The first day of the festival coincided with a Sunday. That was the best day to attack the rawa fried chicken, pork vindaloo, crab xacuti, chicken cafreal, chicken balchao — not to mention the many sweet dishes. So excited I was after the buffet, I had to connect with my friend in Goa, who is also a reputed chef and immensely knowledgeable about food per se, Vasquito Alvares, affectionately called Vasco. With his help, I draw up a list of must know, must eat foodie items here.
Catholic & Hindu Cuisines
Goa was essentially a Hindu region that was taken over by the Portuguese in 1505. In 1961, it was re-occupied by India. Naturally, the Goan cuisine is greatly influenced by the Portuguese, and the Hindu stream still continues to be alive, simultaneously.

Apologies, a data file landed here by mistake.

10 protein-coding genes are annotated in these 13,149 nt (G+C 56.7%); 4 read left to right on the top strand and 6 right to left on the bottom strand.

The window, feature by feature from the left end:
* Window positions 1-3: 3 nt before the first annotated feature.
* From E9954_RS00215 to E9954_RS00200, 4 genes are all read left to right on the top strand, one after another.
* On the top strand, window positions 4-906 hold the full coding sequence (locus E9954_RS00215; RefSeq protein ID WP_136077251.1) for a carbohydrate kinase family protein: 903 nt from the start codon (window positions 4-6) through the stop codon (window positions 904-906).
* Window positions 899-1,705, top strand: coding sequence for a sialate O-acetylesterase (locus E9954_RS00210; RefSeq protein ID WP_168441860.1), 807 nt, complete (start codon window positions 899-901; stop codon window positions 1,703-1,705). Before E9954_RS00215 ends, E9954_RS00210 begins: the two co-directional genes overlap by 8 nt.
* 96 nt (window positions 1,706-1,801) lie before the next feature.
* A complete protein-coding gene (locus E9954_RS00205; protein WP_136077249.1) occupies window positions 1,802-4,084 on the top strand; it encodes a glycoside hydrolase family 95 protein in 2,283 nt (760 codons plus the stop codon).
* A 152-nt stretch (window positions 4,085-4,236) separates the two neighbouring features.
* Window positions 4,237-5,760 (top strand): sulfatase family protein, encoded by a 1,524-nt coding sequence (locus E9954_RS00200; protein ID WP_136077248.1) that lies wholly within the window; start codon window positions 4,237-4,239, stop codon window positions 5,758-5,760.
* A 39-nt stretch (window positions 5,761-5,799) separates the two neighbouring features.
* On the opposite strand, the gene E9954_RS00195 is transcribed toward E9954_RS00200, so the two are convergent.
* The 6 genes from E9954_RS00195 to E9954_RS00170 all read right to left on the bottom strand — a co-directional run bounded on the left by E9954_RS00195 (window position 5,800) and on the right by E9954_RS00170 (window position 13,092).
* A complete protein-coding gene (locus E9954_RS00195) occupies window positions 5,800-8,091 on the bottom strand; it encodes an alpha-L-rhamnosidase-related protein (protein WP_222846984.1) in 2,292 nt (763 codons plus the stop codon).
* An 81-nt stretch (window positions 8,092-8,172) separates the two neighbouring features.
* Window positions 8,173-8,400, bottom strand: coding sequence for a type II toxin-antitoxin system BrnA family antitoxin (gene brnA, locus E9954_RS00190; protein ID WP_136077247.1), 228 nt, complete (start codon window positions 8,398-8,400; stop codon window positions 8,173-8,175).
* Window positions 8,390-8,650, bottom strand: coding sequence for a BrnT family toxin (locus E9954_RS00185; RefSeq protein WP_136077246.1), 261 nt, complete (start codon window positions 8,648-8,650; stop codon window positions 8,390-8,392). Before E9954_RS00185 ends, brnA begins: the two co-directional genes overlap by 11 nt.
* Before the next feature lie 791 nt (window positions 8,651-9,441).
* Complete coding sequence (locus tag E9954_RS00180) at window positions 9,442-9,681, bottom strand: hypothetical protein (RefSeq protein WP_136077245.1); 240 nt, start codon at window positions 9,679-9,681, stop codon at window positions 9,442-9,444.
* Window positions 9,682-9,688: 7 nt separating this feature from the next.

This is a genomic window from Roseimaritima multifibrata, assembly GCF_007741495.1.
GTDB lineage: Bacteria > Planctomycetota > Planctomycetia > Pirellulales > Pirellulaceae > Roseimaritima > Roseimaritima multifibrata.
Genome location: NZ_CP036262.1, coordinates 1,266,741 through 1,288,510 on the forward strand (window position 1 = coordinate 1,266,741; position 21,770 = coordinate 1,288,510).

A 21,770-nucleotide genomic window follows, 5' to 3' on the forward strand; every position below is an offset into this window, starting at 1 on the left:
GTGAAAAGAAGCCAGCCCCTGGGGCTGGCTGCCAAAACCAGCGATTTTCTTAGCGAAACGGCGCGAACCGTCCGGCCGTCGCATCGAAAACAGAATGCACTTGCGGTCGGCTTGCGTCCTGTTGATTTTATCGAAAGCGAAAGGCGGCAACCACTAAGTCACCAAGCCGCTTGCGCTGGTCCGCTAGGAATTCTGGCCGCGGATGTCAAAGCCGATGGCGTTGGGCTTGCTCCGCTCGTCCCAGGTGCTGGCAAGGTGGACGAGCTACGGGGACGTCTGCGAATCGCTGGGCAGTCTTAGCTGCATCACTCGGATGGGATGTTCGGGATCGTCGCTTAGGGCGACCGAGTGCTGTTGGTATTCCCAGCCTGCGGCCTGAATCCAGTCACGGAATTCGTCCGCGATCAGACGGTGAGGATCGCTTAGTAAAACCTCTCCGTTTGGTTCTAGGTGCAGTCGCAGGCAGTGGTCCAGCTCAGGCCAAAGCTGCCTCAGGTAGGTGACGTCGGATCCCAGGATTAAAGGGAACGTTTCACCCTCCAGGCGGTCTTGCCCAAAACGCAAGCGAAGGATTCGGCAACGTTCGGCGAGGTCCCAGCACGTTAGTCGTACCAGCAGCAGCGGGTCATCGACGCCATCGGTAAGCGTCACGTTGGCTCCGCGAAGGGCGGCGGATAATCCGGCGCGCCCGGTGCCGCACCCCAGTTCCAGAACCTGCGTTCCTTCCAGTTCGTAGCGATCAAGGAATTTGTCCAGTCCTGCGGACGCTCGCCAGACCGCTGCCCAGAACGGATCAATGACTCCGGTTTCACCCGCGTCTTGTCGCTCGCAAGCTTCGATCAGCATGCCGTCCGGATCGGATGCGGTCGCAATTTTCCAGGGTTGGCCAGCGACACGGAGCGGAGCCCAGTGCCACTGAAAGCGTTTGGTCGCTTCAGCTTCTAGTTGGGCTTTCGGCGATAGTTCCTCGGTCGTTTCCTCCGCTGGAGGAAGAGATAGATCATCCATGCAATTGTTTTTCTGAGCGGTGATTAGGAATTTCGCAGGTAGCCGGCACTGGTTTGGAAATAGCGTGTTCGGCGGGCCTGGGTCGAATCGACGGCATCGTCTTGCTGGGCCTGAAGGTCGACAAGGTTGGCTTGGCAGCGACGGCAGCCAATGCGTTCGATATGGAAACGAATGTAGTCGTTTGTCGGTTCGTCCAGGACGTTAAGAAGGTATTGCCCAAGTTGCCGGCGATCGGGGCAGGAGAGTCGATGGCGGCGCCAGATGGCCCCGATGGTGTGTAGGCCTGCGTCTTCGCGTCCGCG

Goa has a large population of Christian Catholics, who are the patrons of the Indianized-Portuguese delicacies. Their diet has pork as staple and their cooking style uses a lot of vinegar. The Hindu line of cuisine is also called Saraswat and predominantly includes fish and seafood.
Goan Food: 8 Important Ingredients
If you are visiting Goa, and want to taste its authentic cuisine, ditch the make shift restaurants on the beaches. Ask the locals and explore Goa’s calm neighborhoods, you will be more than rewarded.
Pomfret Curry, Goa, Western India. Photo courtesy of PI/Shutterstock
Just so that you can pretend to be knowledgeable in the cuisine, and prevent being fooled by overzealous eatery owners, here are a few terms you must be familiar with:
- Coconut vinegar, or toddy as it is called locally, is made by fermenting coconut water or the sap of the young coconut plants. It is mostly available unpasteurized. Depending on its age, it can be white, pale yellow, or light brown and it is used in cooking most Goan curries.
- Coconut, in its true blue form, is added in Goan curries – grated, pasted, or as in coconut milk, which is squeezed out from pasted coconut pulp. You will find coconut being used abundantly in appetizers and curries to sweets and cakes in a Goan spread.